Living with diabetes—a disease in which the body doesn’t properly process glucose, or sugar, from food—has always been complicated.
But the arrival of the coronavirus has multiplied those challenges. As a result, many of the estimated 34 million Americans with diabetes (about 1 in 10 people) and 88 million with prediabetes (about 1 in 3 adults) may now be fighting for their lives in more ways than one.
Testing for both COVID-19 and diabetes is available at no cost to Free Clinic Patients. Call us at 540-948-3667 to schedule an appointment.
In this special report on diabetes + COVID-19, Consumer Reports says people with diabetes and those who are at risk for it are far more likely to experience severe complications if they become ill with the coronavirus.
Just over a third of American adults have prediabetes, according to the Centers for Disease Control and Prevention. That means their body does not respond normally to the hormone insulin.
Prediabetes hikes the risk of not only diabetes but also heart disease and stroke. Yet many people with prediabetes don’t know they have it, in part because it often has no obvious symptoms.
People younger than 45 who are overweight and have at least one other risk factor—such as high blood pressure or cholesterol, a family history of diabetes, or a sedentary lifestyle—should be screened, according to the American Diabetes Association (ADA) and other medical organizations. If results are normal, retest every three years; for borderline high (prediabetes), every one to two years.
Madison Free Clinic patients are eligible for no-cost diabetes testing and treatment, including help with prescription medications if necessary. Simply call us at 540-948-3667 to request an appointment.
Consumer Reports reveals the truth about prediabetes, which hikes the risk of not only diabetes but also heart disease and stroke. Yet many people with prediabetes don’t know they have it.
Stress affects everyone to some degree, but it may be more difficult to manage when people learn that they have diabetes. Diabetes is a relentless disease that requires constant attention, awareness, and decision-making. Diabetes self-management can therefore be demanding, complex, and stressful. In fact, it´s a wrenching dilemma as diabetes gets you stressed out and the stress worsens your diabetes.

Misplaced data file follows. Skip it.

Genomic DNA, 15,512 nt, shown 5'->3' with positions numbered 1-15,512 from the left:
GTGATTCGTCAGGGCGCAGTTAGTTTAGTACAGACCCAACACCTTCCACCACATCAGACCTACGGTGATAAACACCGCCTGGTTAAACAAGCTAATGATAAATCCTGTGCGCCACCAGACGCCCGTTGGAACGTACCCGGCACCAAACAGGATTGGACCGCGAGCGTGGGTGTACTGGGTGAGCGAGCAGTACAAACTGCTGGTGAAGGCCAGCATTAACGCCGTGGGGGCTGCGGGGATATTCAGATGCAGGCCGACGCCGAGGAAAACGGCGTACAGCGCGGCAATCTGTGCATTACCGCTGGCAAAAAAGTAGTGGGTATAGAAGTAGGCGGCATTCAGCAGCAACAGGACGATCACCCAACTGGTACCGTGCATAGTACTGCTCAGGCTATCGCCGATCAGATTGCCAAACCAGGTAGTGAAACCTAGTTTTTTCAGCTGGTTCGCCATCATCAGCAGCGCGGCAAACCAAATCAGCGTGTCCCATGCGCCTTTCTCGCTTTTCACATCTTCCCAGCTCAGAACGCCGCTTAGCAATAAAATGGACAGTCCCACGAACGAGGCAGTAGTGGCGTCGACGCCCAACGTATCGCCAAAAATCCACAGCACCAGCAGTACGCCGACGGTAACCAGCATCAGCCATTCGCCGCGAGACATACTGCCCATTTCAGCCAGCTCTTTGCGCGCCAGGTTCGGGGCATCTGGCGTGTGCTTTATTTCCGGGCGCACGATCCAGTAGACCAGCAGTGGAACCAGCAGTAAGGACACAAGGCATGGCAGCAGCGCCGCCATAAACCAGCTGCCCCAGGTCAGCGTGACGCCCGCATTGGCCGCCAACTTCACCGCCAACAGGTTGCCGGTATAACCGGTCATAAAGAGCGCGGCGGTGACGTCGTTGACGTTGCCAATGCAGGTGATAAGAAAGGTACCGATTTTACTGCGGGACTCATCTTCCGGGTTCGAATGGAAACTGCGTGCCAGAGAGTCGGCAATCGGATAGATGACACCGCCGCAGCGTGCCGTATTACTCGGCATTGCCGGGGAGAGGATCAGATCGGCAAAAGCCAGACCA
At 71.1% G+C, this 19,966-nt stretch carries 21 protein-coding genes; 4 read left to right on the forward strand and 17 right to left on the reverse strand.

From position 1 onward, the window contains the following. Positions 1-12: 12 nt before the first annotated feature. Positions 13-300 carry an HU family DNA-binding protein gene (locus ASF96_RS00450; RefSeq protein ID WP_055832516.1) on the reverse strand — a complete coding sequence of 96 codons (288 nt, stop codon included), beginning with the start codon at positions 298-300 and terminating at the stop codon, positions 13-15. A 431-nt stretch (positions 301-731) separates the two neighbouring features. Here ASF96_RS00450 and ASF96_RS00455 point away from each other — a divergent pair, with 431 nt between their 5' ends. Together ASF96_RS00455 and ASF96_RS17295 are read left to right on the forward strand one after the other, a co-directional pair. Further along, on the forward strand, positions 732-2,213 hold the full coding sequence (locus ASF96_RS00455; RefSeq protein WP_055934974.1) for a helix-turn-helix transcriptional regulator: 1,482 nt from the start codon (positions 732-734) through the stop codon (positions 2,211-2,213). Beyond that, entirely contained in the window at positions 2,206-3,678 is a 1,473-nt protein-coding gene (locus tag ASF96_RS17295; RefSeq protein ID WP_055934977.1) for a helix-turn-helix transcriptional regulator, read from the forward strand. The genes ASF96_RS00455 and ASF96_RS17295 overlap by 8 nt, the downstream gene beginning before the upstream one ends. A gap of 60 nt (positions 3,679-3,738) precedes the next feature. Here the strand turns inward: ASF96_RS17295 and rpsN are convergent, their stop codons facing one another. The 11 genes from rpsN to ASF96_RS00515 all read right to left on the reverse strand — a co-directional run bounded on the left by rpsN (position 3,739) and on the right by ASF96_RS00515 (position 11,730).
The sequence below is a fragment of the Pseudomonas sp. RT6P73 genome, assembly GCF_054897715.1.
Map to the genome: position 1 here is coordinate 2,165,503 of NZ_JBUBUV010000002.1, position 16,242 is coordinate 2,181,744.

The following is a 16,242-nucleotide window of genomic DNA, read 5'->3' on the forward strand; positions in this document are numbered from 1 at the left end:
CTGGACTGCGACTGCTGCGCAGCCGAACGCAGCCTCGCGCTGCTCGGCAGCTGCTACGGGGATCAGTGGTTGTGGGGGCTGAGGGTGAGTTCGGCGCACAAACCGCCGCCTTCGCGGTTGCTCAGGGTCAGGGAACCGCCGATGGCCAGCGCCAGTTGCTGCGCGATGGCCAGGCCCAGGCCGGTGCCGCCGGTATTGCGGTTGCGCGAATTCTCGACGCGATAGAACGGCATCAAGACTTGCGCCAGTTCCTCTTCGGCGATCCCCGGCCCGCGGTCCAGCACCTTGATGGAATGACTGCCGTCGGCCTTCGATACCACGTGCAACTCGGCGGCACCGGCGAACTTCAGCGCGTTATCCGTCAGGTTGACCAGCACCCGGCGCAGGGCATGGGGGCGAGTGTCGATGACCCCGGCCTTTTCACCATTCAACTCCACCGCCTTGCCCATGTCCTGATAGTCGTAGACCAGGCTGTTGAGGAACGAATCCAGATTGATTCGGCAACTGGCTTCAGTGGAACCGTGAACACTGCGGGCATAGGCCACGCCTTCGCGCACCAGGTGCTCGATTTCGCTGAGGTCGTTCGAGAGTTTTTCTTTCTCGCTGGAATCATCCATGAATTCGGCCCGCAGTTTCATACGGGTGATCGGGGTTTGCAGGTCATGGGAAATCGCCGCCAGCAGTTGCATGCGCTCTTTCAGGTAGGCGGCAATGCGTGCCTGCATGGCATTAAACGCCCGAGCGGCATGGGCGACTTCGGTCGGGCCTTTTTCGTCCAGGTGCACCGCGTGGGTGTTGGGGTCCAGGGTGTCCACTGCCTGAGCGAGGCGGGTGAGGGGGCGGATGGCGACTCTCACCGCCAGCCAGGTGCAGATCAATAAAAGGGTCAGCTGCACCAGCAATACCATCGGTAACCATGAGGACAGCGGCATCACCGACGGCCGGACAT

Stress and Diabetes – It’s a Catch-22
When a person experiences stress, the body reacts by releasing adrenaline and cortisol into the bloodstream and the respiratory rates increase. The body directs blood to the muscles and limbs, allowing you to fight the situation. When you have diabetes, your body may not be able to process the glucose released by your firing nerve cells. If you can’t convert the glucose into energy, it builds up in the bloodstream, causing the blood glucose levels to rise.
After cardiovascular disease, diabetes is the second most common underlying health condition associated with severe outcomes in COVID-19 patients, making people with diabetes six times more likely to be hospitalized and 12 times more likely to die than those without pre-existing, underlying conditions, according to the Centers for Disease Control and Prevention.
But having diabetes under control can make all the difference.
AHA News: Controlling Diabetes Takes on Greater Urgency During COVID-19 Pandemic - Drugs.com MedNews
Uncontrolled blood sugar is dangerous at any time. But with mounting evidence showing that COVID-19 places people with diabetes at higher risk for severe illness
It´s estimated that worldwide an osteoporotic fracture occurs every 3 seconds, which amounts to almost 25 000 fractures per day or 9 million per year. Sadly, it´s quite likely to be a person living with diabetes as research shows that they are three times more likely to break a bone than persons how don’t have diabetes. Scientists have for years tried to figure out why the bones of people with both Type 1 and Type 2 diabetes are so fragile.
Diabetes and Bones – A Risky Business!
Every day physical activity causes some wear and tear on bones in the form of micro-fractures, which the body routinely repairs. The bone healing process involves breaking down the minerals and proteins in worn-out regions and replacing them with healthy new proteins. These fresh proteins consist of amino acids, which naturally react with sugars in the body. The chemical reaction between amino acids and sugar inside the body has been compared to the gradually browning of a sliced apple when exposed to air. This process, which is called non-enzymatic glycation, occurs in tissues throughout the body, including in bone.
Also, see https://www.ncbi.nlm.nih.gov/pmc/articles/PMC4753802/